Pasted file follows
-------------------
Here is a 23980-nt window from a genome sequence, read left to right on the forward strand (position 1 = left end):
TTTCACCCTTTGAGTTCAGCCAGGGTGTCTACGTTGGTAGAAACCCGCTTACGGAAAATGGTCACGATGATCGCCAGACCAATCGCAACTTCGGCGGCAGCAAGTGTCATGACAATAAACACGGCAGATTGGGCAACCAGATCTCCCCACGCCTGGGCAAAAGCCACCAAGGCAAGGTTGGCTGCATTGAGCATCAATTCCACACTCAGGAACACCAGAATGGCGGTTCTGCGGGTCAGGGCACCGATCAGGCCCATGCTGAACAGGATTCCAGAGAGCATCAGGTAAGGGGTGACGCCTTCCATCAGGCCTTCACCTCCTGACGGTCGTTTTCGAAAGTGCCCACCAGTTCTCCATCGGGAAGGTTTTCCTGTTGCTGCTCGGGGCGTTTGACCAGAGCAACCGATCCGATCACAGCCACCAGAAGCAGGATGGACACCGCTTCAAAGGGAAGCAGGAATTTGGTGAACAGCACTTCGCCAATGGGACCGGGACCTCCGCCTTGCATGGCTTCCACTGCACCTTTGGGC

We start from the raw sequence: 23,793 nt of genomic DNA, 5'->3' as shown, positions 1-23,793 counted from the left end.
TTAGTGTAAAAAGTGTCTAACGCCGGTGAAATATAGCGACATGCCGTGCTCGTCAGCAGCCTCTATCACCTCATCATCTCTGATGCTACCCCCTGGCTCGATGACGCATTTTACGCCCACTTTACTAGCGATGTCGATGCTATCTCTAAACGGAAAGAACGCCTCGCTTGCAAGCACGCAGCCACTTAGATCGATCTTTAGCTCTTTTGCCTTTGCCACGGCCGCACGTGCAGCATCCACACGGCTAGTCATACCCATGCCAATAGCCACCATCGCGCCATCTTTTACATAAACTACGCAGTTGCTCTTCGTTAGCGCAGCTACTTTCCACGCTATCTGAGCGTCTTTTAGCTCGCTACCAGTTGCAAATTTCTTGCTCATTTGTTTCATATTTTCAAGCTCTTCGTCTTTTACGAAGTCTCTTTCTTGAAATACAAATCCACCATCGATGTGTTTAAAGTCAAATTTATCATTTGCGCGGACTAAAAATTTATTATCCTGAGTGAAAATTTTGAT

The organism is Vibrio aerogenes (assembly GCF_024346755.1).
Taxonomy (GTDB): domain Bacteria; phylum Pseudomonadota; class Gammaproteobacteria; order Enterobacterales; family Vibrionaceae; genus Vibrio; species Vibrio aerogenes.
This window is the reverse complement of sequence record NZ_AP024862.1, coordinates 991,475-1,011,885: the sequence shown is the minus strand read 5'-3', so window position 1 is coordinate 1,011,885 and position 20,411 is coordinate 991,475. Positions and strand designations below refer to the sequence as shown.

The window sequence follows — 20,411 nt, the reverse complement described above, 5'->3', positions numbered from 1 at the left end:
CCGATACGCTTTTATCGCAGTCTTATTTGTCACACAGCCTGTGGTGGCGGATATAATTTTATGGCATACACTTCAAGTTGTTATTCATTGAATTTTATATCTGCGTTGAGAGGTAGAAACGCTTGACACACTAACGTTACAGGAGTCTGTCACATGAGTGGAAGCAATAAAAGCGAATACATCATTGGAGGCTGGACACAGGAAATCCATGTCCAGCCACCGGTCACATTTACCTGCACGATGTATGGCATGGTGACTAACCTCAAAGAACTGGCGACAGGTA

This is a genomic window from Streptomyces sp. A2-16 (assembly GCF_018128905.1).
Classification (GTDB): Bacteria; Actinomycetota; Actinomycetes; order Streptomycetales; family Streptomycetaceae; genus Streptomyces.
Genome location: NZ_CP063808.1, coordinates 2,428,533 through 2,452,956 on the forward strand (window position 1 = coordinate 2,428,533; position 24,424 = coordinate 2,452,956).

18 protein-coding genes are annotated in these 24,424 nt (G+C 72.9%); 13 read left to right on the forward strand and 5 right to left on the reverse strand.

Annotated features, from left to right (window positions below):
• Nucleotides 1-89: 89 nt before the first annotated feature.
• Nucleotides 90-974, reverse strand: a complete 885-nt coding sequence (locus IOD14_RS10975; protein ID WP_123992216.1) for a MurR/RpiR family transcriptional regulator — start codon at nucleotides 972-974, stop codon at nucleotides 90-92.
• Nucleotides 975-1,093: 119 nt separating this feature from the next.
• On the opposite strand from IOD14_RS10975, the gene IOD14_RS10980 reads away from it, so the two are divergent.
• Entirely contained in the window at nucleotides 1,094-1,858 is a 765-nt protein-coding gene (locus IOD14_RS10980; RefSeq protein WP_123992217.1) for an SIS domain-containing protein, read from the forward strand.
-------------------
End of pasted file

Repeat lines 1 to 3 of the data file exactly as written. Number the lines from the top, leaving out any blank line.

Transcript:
Here is a 23980-nt window from a genome sequence, read left to right on the forward strand (position 1 = left end):
TTTCACCCTTTGAGTTCAGCCAGGGTGTCTACGTTGGTAGAAACCCGCTTACGGAAAATGGTCACGATGATCGCCAGACCAATCGCAACTTCGGCGGCAGCAAGTGTCATGACAATAAACACGGCAGATTGGGCAACCAGATCTCCCCACGCCTGGGCAAAAGCCACCAAGGCAAGGTTGGCTGCATTGAGCATCAATTCCACACTCAGGAACACCAGAATGGCGGTTCTGCGGGTCAGGGCACCGATCAGGCCCATGCTGAACAGGATTCCAGAGAGCATCAGGTAAGGGGTGACGCCTTCCATCAGGCCTTCACCTCCTGACGGTCGTTTTCGAAAGTGCCCACCAGTTCTCCATCGGGAAGGTTTTCCTGTTGCTGCTCGGGGCGTTTGACCAGAGCAACCGATCCGATCACAGCCACCAGAAGCAGGATGGACACCGCTTCAAAGGGAAGCAGGAATTTGGTGAACAGCACTTCGCCAATGGGACCGGGACCTCCGCCTTGCATGGCTTCCACTGCACCTTTGGGC

We start from the raw sequence: 23,793 nt of genomic DNA, 5'->3' as shown, positions 1-23,793 counted from the left end.